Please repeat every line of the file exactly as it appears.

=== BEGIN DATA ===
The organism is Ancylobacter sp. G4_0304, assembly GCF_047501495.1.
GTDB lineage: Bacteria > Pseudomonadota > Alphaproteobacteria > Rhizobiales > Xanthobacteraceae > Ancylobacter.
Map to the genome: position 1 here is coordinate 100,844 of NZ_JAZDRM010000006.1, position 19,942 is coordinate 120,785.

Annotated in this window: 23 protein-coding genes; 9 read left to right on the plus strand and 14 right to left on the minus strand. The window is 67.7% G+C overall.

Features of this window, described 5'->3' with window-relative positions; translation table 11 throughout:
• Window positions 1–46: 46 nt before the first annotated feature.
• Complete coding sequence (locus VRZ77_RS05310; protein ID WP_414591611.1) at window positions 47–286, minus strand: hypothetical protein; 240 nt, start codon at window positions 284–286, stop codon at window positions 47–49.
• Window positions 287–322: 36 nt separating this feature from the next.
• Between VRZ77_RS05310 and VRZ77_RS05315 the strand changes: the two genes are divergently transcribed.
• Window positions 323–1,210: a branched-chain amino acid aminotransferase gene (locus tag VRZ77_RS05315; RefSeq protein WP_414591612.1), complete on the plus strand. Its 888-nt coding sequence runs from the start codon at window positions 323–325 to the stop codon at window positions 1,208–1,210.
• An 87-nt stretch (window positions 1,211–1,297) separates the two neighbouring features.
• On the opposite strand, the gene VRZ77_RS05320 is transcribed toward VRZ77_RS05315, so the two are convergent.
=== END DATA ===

The organism is Ancylobacter sp. G4_0304, assembly GCF_047501495.1.
GTDB lineage: Bacteria > Pseudomonadota > Alphaproteobacteria > Rhizobiales > Xanthobacteraceae > Ancylobacter.
Map to the genome: position 1 here is coordinate 100,844 of NZ_JAZDRM010000006.1, position 19,942 is coordinate 120,785.

Annotated in this window: 23 protein-coding genes; 9 read left to right on the plus strand and 14 right to left on the minus strand. The window is 67.7% G+C overall.

Features of this window, described 5'->3' with window-relative positions; translation table 11 throughout:
• Window positions 1–46: 46 nt before the first annotated feature.
• Complete coding sequence (locus VRZ77_RS05310; protein ID WP_414591611.1) at window positions 47–286, minus strand: hypothetical protein; 240 nt, start codon at window positions 284–286, stop codon at window positions 47–49.
• Window positions 287–322: 36 nt separating this feature from the next.
• Between VRZ77_RS05310 and VRZ77_RS05315 the strand changes: the two genes are divergently transcribed.
• Window positions 323–1,210: a branched-chain amino acid aminotransferase gene (locus tag VRZ77_RS05315; RefSeq protein WP_414591612.1), complete on the plus strand. Its 888-nt coding sequence runs from the start codon at window positions 323–325 to the stop codon at window positions 1,208–1,210.
• An 87-nt stretch (window positions 1,211–1,297) separates the two neighbouring features.
• On the opposite strand, the gene VRZ77_RS05320 is transcribed toward VRZ77_RS05315, so the two are convergent.